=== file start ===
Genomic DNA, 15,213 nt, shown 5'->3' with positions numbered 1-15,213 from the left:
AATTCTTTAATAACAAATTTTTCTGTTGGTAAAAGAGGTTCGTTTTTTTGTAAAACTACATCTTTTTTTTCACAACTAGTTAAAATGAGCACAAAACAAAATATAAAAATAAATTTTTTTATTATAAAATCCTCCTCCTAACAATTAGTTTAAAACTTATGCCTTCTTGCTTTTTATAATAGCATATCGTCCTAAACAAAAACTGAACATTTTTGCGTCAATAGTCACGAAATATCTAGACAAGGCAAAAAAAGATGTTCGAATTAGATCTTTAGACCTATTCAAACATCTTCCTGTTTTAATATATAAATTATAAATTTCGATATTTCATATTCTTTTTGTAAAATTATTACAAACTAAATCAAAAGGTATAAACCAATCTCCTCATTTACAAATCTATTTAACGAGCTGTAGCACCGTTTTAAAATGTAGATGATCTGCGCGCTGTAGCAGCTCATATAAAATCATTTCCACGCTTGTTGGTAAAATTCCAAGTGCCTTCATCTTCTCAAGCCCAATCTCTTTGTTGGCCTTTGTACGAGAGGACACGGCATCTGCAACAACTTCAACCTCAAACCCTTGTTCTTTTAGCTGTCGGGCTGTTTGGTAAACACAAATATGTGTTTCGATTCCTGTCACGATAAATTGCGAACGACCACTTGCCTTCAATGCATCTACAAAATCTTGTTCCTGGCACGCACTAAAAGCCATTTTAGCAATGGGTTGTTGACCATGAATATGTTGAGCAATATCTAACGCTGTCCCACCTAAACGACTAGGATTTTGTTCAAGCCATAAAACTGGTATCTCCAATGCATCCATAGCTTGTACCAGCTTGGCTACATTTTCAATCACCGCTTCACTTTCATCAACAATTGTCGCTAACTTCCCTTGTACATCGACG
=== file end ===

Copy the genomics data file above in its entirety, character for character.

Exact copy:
Genomic DNA, 15,213 nt, shown 5'->3' with positions numbered 1-15,213 from the left:
AATTCTTTAATAACAAATTTTTCTGTTGGTAAAAGAGGTTCGTTTTTTTGTAAAACTACATCTTTTTTTTCACAACTAGTTAAAATGAGCACAAAACAAAATATAAAAATAAATTTTTTTATTATAAAATCCTCCTCCTAACAATTAGTTTAAAACTTATGCCTTCTTGCTTTTTATAATAGCATATCGTCCTAAACAAAAACTGAACATTTTTGCGTCAATAGTCACGAAATATCTAGACAAGGCAAAAAAAGATGTTCGAATTAGATCTTTAGACCTATTCAAACATCTTCCTGTTTTAATATATAAATTATAAATTTCGATATTTCATATTCTTTTTGTAAAATTATTACAAACTAAATCAAAAGGTATAAACCAATCTCCTCATTTACAAATCTATTTAACGAGCTGTAGCACCGTTTTAAAATGTAGATGATCTGCGCGCTGTAGCAGCTCATATAAAATCATTTCCACGCTTGTTGGTAAAATTCCAAGTGCCTTCATCTTCTCAAGCCCAATCTCTTTGTTGGCCTTTGTACGAGAGGACACGGCATCTGCAACAACTTCAACCTCAAACCCTTGTTCTTTTAGCTGTCGGGCTGTTTGGTAAACACAAATATGTGTTTCGATTCCTGTCACGATAAATTGCGAACGACCACTTGCCTTCAATGCATCTACAAAATCTTGTTCCTGGCACGCACTAAAAGCCATTTTAGCAATGGGTTGTTGACCATGAATATGTTGAGCAATATCTAACGCTGTCCCACCTAAACGACTAGGATTTTGTTCAAGCCATAAAACTGGTATCTCCAATGCATCCATAGCTTGTACCAGCTTGGCTACATTTTCAATCACCGCTTCACTTTCATCAACAATTGTCGCTAACTTCCCTTGTACATCGACG